Google to pay new CFO Ruth Porat more than $70 million2 min read . Updated: 27 Mar 2015, 09:59 AM IST
Ruth Porat will get a $5 million one-time signing bonus and a $25 million stock grant this year that will vest through 2017
New York/San Francisco: Google Inc. agreed to pay new chief financial officer (CFO) Ruth Porat more than $70 million after she takes the post in May, putting her among the highest-paid CFOs in the industry.
Porat, who held the same role at Morgan Stanley, will get a $5 million one-time signing bonus and a $25 million stock grant this year that will vest through 2017, the Mountain View, California-based technology company said in a regulatory filing Thursday. She will also receive a $40 million biennial stock grant in 2016 that will vest by 2019 and a base salary of $650,000 annually.
Porat is replacing Patrick Pichette, who said this month that he would step down. She will leave Morgan Stanley in April and assume her new position on 26 May.
Google is under growing pressure to show that it can trim costs as it invests in new businesses to better compete with rivals such as Apple Inc. and Facebook Inc. The company is looking to Porat, one of the financial industry’s most senior female executives with more than 25 years at Morgan Stanley, to bring greater fiscal discipline. She follows other Wall Street veterans who have moved to Silicon Valley firms.
“We’re tremendously fortunate to have found such a creative, experienced and operationally strong executive," Google chief executive officer Larry Page said in a statement Tuesday when Porat’s appointment was announced.
Porat received total compensation of $40.3 million for her first four years as CFO of Morgan Stanley, according to regulatory filings. Her total pay for 2014 hasn’t been disclosed.
Porat owned almost 920,000 Morgan Stanley shares, or $32.7 million worth, according to a regulatory filing earlier this month. About $5.9 million of those were restricted share units that were still subject to cancellation, according data compiled by Bloomberg. She holds options to purchase more than 200,000 additional shares, according to a 2014 filing.
Porat also has been granted stock awards that pay out based on the bank’s performance over three-year periods that haven’t ended. While the 2015 grant hasn’t been disclosed yet, those awards from the past two years total $8.6 million at their target amounts and could rise to more than $15 million if Morgan Stanley exceeded its goals.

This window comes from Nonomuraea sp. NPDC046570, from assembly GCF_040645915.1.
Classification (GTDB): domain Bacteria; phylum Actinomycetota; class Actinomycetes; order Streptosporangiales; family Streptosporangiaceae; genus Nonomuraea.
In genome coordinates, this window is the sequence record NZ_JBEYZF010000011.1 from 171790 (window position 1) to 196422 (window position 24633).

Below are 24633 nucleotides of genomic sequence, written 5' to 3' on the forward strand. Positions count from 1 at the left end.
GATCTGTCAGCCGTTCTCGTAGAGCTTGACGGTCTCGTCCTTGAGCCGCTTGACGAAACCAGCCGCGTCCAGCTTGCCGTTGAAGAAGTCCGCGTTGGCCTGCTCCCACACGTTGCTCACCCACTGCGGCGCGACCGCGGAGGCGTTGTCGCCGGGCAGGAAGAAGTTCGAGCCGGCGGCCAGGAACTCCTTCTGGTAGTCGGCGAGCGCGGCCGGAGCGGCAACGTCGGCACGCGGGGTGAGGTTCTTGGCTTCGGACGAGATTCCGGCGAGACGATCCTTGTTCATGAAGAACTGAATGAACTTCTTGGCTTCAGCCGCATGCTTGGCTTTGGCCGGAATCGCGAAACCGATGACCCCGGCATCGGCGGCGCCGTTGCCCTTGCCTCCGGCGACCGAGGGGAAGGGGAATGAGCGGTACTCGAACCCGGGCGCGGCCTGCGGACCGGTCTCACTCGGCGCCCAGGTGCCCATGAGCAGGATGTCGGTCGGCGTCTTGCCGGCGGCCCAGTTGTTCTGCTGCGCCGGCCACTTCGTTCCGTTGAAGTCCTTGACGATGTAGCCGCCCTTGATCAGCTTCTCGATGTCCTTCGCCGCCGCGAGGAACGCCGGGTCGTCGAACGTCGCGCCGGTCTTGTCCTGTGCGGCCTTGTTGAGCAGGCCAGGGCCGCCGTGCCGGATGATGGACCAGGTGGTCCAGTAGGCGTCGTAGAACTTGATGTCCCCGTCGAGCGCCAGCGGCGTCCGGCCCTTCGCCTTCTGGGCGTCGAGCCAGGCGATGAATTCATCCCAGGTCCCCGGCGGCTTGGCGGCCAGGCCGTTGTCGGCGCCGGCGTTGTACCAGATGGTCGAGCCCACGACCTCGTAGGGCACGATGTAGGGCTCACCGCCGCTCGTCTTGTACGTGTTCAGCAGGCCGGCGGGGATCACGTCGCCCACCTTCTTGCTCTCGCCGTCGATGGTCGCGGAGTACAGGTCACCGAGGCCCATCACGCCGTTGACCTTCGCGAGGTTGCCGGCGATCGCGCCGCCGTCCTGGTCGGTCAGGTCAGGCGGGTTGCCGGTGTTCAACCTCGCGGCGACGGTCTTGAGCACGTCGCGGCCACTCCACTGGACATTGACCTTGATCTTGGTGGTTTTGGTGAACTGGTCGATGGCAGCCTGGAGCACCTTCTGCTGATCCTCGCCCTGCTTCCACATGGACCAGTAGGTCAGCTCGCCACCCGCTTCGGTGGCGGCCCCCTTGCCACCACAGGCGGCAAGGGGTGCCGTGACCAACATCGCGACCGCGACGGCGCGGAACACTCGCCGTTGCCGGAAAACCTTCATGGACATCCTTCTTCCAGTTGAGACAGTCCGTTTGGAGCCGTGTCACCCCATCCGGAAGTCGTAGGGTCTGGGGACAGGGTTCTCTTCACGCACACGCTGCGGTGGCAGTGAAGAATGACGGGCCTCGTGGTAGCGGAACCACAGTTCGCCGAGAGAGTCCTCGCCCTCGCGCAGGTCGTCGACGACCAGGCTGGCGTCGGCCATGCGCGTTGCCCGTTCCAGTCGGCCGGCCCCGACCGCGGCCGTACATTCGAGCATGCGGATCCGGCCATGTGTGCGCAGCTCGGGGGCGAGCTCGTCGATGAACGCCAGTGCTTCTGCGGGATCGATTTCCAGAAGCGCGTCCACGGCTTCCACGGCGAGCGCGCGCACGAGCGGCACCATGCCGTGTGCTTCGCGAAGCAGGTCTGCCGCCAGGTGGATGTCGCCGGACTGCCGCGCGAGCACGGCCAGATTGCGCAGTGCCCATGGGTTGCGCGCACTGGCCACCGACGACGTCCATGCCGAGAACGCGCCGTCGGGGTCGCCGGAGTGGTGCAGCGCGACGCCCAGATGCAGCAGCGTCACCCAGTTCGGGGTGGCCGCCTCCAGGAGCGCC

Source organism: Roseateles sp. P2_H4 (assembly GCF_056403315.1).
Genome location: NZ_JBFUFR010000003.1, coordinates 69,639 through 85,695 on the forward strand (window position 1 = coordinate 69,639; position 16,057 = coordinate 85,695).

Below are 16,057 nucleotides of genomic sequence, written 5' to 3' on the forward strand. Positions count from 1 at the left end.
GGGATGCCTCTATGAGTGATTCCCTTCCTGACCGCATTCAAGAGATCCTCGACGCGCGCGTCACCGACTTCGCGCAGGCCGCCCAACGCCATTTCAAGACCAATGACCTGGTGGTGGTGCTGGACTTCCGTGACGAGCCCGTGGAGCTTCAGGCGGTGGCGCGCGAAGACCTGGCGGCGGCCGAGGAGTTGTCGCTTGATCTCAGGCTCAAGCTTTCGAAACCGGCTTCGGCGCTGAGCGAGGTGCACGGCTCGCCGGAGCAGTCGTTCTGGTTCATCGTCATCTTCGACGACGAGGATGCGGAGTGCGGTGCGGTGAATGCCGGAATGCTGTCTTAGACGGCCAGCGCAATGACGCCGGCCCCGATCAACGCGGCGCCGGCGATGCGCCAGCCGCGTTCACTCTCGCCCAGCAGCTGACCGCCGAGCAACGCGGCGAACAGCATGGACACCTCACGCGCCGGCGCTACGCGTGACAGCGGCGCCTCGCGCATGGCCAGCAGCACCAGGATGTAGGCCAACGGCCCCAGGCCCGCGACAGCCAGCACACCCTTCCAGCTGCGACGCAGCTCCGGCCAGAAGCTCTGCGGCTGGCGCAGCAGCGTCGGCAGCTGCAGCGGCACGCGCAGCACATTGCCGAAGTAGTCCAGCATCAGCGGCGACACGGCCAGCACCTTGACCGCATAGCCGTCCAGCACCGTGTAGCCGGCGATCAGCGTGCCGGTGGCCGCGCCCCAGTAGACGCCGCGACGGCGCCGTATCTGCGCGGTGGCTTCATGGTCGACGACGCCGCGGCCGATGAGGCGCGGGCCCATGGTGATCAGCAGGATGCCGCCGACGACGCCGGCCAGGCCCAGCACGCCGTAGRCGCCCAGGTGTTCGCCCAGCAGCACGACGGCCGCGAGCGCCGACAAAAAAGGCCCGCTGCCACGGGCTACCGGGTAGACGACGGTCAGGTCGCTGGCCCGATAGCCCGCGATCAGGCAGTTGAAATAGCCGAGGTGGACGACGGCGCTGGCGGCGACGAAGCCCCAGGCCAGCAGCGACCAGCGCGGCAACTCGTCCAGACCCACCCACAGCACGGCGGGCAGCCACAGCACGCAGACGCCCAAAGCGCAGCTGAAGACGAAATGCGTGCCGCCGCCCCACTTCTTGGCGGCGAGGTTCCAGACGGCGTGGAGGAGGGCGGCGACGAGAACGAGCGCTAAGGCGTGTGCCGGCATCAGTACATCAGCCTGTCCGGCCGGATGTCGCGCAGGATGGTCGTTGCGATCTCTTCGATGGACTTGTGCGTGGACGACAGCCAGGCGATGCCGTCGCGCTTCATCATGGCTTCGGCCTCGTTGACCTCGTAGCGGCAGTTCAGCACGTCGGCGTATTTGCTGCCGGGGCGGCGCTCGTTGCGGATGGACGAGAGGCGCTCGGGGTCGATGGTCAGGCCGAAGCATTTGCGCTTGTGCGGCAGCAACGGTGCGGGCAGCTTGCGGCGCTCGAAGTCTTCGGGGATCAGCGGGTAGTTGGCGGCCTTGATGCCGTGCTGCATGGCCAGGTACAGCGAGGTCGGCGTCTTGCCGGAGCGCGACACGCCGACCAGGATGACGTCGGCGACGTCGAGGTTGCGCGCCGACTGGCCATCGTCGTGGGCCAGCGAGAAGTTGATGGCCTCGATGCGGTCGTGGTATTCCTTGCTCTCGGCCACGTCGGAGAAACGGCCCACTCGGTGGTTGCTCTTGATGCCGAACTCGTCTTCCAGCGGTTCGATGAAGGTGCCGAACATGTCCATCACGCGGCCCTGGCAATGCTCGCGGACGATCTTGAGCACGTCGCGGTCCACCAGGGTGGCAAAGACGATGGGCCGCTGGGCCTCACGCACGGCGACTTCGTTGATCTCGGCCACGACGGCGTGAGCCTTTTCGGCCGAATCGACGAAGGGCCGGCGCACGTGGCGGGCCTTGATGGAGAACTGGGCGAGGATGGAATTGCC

Wesley McDade, a spokesman for the bank, declined to comment on whether Porat would receive any of the restricted stock or performance shares.
Pichette’s compensation at Google fell to $5.2 million in 2013 from $38.7 million. The company typically gives equity awards to executive officers in even-numbered years.
Google on Thursday said it would pay Pichette pro-rated outstanding equity grants that were set to vest in 2016 and 2018, based on the time he would have spent as finance chief. That will ensure “that he continues performing in the role until such time as Google determines that there has been a smooth transition to the new CFO," the company said.
Twitter Inc. CFO Anthony Noto received a one-time stock award of 1.5 million restricted shares vesting over four years, valued at about $64 million at prices in early July, when his appointment was announced. Noto, who also had experience on Wall Street, received a one-time option grant to buy 500,000 shares, as well. Apple’s Luca Maestri, who was promoted to finance chief last year, received compensation valued at $14 million, including a salary of $717,211 and $11.3 million in stock.
Other roles at Google invite larger pay packages. Omid Kordestani, Google’s 11th employee, was awarded $123 million in restricted stock after he replaced Nikesh Arora as chief business officer last year. Bloomberg